Local, private fields Incoming from parent schema Resulting schema
    x int x int x int
    y int y string y string
  • If an incoming field from a parent schema has the same name but a coercible data type, the resulting schema uses the more general data type from either the parent or local definitions. For example:

    Local, private fields Incoming from parent schema Resulting schema
    x int x double x double
    y double y int y double

Icons for Parent Schema Fields

When Studio shows an operator's schema, fields inherited from a parent schema are marked with an up-pointing triangle. Hover over any such triangle to see the name of the parent schema.

In most schema displays, locally defined fields are marked with a gold diamond as shown in the images above. This applies to schemas shown in the EventFlow Editor's Definitions tab, in the Interface tab of the Interface Editor, and in the Streams tab of the Properties view.

Fields that are defined in a parent schema and are also overridden by a local field with the same name are shown with both diamond and triangle:

In the Edit Schema tab itself, parent schema triangles are shown, but not local field diamonds:

Extending Multiple Parents

A schema can inherit from more than one parent schema, as long as the selected parents do not have any same-named fields with incompatible data types.

If two parent schemas have same-named fields with the same data type, that field is added once to the current schema, and its hover text shows both parent schemas.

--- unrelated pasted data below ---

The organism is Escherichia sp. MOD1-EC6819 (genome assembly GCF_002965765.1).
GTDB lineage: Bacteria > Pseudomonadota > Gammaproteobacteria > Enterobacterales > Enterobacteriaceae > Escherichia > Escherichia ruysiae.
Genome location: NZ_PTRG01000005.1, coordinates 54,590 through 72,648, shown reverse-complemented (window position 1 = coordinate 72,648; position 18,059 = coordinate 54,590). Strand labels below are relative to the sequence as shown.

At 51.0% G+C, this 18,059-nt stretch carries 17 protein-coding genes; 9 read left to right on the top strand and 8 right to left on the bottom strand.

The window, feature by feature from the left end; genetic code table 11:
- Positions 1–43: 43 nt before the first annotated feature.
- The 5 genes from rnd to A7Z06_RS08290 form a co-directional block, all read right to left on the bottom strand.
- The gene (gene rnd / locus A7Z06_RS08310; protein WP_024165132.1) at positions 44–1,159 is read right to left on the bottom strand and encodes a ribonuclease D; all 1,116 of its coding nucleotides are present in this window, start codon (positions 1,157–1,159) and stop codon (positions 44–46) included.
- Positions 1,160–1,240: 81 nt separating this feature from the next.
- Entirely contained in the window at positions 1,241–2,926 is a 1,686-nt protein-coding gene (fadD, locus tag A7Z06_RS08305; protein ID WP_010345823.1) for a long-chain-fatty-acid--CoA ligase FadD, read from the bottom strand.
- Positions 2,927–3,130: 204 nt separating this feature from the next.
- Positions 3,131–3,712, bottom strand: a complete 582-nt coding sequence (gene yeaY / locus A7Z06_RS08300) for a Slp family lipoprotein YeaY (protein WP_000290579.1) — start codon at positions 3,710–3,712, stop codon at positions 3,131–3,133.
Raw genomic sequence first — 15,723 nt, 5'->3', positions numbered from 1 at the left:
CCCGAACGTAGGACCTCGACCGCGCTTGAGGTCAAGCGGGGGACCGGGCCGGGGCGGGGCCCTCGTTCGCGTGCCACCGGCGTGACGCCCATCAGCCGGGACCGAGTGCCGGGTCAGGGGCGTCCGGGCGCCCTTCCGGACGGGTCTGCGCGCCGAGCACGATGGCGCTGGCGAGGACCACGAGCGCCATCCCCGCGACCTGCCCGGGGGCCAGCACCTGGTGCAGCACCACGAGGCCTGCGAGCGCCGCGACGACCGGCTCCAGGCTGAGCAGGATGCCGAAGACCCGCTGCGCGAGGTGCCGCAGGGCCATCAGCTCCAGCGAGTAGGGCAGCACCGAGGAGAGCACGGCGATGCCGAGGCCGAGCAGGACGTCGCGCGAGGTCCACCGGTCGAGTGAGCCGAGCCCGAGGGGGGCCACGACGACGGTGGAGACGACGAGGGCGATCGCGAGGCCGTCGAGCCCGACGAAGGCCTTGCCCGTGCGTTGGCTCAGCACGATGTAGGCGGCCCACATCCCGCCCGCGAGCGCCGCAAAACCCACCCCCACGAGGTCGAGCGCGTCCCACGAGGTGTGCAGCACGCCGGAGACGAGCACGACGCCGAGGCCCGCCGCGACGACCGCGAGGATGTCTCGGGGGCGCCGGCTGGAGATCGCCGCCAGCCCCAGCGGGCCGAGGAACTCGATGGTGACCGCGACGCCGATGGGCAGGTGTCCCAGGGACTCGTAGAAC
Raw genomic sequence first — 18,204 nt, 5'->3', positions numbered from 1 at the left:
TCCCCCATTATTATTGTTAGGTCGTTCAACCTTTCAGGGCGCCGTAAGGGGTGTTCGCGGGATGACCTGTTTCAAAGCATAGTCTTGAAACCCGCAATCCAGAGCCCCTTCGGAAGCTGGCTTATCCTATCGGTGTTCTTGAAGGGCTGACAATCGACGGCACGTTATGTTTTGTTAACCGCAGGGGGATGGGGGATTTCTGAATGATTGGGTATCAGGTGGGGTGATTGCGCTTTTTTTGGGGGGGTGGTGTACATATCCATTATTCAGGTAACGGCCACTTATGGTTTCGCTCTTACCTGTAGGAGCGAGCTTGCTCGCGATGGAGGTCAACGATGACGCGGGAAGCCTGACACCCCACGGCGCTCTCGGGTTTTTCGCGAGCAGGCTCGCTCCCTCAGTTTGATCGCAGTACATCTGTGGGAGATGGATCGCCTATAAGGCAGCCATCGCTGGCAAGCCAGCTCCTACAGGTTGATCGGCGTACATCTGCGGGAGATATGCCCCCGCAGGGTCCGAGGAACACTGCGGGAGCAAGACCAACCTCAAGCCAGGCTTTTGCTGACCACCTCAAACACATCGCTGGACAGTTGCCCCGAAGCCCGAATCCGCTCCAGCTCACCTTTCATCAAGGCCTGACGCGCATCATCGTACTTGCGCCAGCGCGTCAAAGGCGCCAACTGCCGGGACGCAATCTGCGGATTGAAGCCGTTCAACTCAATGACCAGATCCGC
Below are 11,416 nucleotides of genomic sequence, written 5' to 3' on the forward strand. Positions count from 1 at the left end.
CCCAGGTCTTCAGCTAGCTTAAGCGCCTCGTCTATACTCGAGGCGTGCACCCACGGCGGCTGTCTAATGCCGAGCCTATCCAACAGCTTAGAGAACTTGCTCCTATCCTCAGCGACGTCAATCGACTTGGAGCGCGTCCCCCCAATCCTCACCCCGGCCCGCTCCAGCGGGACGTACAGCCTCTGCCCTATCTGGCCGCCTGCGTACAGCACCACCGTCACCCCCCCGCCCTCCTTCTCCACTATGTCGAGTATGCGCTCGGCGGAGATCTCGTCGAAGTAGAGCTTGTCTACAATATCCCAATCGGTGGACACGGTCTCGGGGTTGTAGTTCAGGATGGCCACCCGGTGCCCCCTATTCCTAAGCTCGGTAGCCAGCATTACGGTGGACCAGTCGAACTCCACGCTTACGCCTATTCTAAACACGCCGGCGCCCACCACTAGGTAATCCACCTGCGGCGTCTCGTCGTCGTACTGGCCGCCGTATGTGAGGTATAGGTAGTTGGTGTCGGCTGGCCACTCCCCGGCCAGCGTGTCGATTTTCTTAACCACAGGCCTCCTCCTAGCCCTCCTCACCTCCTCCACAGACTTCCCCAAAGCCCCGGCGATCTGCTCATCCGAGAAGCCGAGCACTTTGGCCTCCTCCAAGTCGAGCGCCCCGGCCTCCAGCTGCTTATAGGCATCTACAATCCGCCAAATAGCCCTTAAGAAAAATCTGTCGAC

Fields from parent schemas are always listed first in field grids, followed by local fields. With multiple parent schemas, the order of the parents determines the field order of the resulting schema.

It is possible for a field to be defined in the first parent, then the same-named field coerced or overridden by the second parent, then again coerced or overridden with a locally-defined field. Use the Up and Down buttons in the Parent Schemas dialog to establish the order of parent schemas to avoid unintended field coercion.

In general, two or more parent schemas merge same-named fields using the same rules as the Union operator, as described above.

Parent Schemas with Capture Fields

Parent schemas that include capture fields can be used to create a reusable module that can perform the same processing on tuples with similar, but not identical, schemas. The schema with the capture field is an abstract schema that becomes a concrete schema when the capture field is overridden with concrete data. For example, an abstract module could handle orders generically for different trading instruments. At runtime, the abstract module could be used one way to become a concrete FX order processing module, and in another way for Bond order processing.

This subject is discussed in Capture Fields, and is illustrated in a sample, described in Capture Fields and Parent Schemas Sample.

Parent Schemas in StreamSQL

In StreamSQL, specify parent schemas with the implements keyword in a create schema statement:

create schema child (foo int, bar long) implements parent1, parent2;

See CREATE SCHEMA Statement.